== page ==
A comment posted in The Fray by Lulabelle:
If Obama’s voters didn’t support Clinton, they would most likely stay home. If Clinton’s supporters didn’t support Obama, they would be more likely to vote for McCain. They may be more centrist, and they are the demographics most likely to vote, based on past experience. So which eventuality if worse for the Democrats in November? In the end, for the record, if Clinton is the nominee, I think the vast majority of Obama’s supporters will come around — particularly African-Americans, who know the Clintons’ hearts (better than most white people do) and know there’s not a racist bone in either of their bodies. The Clinton Administration record — not just their words — is unbelievably strong for people of color — indeed, for all minorities.
The following is a bit rambly, but bear with me:
I very much disagree. If Clinton is the nominee, the independents, the young voters, and likely the African-Americans will, at minimum, stay home. This is even more salient when one considers that the superdelegates would have to overturn the pledged delegates, which would inevitably lead to strong resentment amongst these groups.
On the other hand, it would be irrational for Clinton supporters to not support Obama. Clinton and Obama do share similar policy positions, but the major difference here is that he would have won fairly. We’re talking about entrenched Democrats here.
The polls are misleading on this point. Clinton supporters tend to be entrenched Democrats. Both sides are currently bitter (yeah, I said “bitter”) over the campaign. However, once everything is settled, sooner rather than later hopefully, it’ll become clear that Republican opposition is far more important than being bitter over their candidate losing. If Obama wins, he will have done so fair and square. Clinton supporters have little reason to complain. If Clinton wins, however, it will have to be done through the superdelegates overturning the pledged delegates. Obama supporters, who are to a far lesser extent entrenched Democrats. It’s all the more reason for them not to vote for Clinton in November. For Clinton supporters, who tend to be entrenched Democrats, will not vote for McCain. They will vote for Obama.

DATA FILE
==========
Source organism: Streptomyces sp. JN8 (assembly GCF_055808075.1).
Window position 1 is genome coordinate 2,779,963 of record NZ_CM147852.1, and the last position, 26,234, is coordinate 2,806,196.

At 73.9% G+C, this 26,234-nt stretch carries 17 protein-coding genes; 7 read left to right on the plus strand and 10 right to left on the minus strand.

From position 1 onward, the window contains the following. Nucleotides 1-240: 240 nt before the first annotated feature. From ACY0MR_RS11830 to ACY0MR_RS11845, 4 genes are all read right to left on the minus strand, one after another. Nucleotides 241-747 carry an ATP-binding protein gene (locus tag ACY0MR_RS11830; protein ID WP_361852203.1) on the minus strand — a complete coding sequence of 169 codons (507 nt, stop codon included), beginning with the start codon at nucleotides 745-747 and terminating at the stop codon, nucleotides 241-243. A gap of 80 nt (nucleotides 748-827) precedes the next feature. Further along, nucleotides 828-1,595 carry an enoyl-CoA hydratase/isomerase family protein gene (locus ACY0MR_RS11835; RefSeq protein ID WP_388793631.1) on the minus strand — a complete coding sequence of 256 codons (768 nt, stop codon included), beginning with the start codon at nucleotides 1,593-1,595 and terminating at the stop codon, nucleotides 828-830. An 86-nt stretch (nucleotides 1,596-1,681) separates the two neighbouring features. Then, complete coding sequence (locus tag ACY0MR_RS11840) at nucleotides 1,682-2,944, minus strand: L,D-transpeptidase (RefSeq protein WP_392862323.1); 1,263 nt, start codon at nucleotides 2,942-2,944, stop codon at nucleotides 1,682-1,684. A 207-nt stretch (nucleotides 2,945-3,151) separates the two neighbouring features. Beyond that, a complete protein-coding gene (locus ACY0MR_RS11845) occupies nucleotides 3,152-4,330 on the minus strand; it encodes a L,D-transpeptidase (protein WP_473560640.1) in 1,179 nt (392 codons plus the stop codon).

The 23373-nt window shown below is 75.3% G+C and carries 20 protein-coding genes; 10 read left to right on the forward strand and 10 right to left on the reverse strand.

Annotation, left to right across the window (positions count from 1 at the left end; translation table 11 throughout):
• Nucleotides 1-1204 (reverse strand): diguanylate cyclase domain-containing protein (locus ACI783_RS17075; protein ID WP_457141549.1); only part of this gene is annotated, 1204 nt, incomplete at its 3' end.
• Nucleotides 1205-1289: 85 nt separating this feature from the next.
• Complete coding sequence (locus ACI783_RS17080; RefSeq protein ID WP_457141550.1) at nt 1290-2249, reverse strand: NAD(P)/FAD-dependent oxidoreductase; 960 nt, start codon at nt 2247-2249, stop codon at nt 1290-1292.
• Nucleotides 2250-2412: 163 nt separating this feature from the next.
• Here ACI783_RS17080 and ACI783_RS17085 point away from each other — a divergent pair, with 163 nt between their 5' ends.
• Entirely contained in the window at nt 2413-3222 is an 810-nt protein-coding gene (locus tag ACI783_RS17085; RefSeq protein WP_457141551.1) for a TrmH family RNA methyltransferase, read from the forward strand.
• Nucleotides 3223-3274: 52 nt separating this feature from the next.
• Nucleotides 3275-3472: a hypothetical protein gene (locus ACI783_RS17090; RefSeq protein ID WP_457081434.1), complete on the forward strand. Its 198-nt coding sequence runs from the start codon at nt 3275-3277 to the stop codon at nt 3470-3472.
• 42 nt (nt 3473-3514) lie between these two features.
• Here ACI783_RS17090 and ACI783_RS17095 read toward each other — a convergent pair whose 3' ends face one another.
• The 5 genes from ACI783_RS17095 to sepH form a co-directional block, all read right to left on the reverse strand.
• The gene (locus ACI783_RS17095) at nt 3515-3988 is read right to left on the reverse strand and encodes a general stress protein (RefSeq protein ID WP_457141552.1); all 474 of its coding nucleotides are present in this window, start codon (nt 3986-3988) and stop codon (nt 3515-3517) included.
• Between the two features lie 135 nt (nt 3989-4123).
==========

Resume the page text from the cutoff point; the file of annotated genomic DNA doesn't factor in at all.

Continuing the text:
Furthermore, the polls to which Lulabelle refers do not ask the proper question. They ask who such people would vote for if their candidate didn’t win, there was no “not vote” option. As such, Obama supports picked Clinton in far more numbers than is probably true.
Clearly the Democrats do not want to lose the independents, the young, and the African-Americans, but this will happen if Obama loses unfairly. This is especially the case with African-Americans, who will undoubtedly view a superdelegate overturn as ratifying the racism in the process.
If Obama wins, it was a fair result. So while Obama supporters not only have Clinton’s dirty politics, her self-interest over those of the party, and the willingness to do anything to win no matter what rules she breaks as reason not to vote for her come November, they would also have the nomination stolen from them by the Superdelegates. Clinton supporters, on the other hand, have… have… what? That he’s “inexperienced”? The difference-in-experience debate aside, even if it were true, it’s crazy to choose a person with a completely opposite ideology, as McCain, as President simply because that person is more experienced, especially when Obama would be surrounded by extremely qualified cabinet members and advisors. It wasn’t Bush’s inexperience that caused his disastrous presidency, it was his ideology.
Because of a lack of a rational reason for Clinton supporters to vote McCain in the general instead of Obama, and it would be irrational and foolish for Clinton supporters to not vote for him. If Clinton wins, it will be a fair result, and it is more than rational for Obama supporters to not vote for Clinton. Finally, independents and the young have been drawn to Obama not just for his policies, but for his promise of a change in tone in politics. Clinton does not offer that.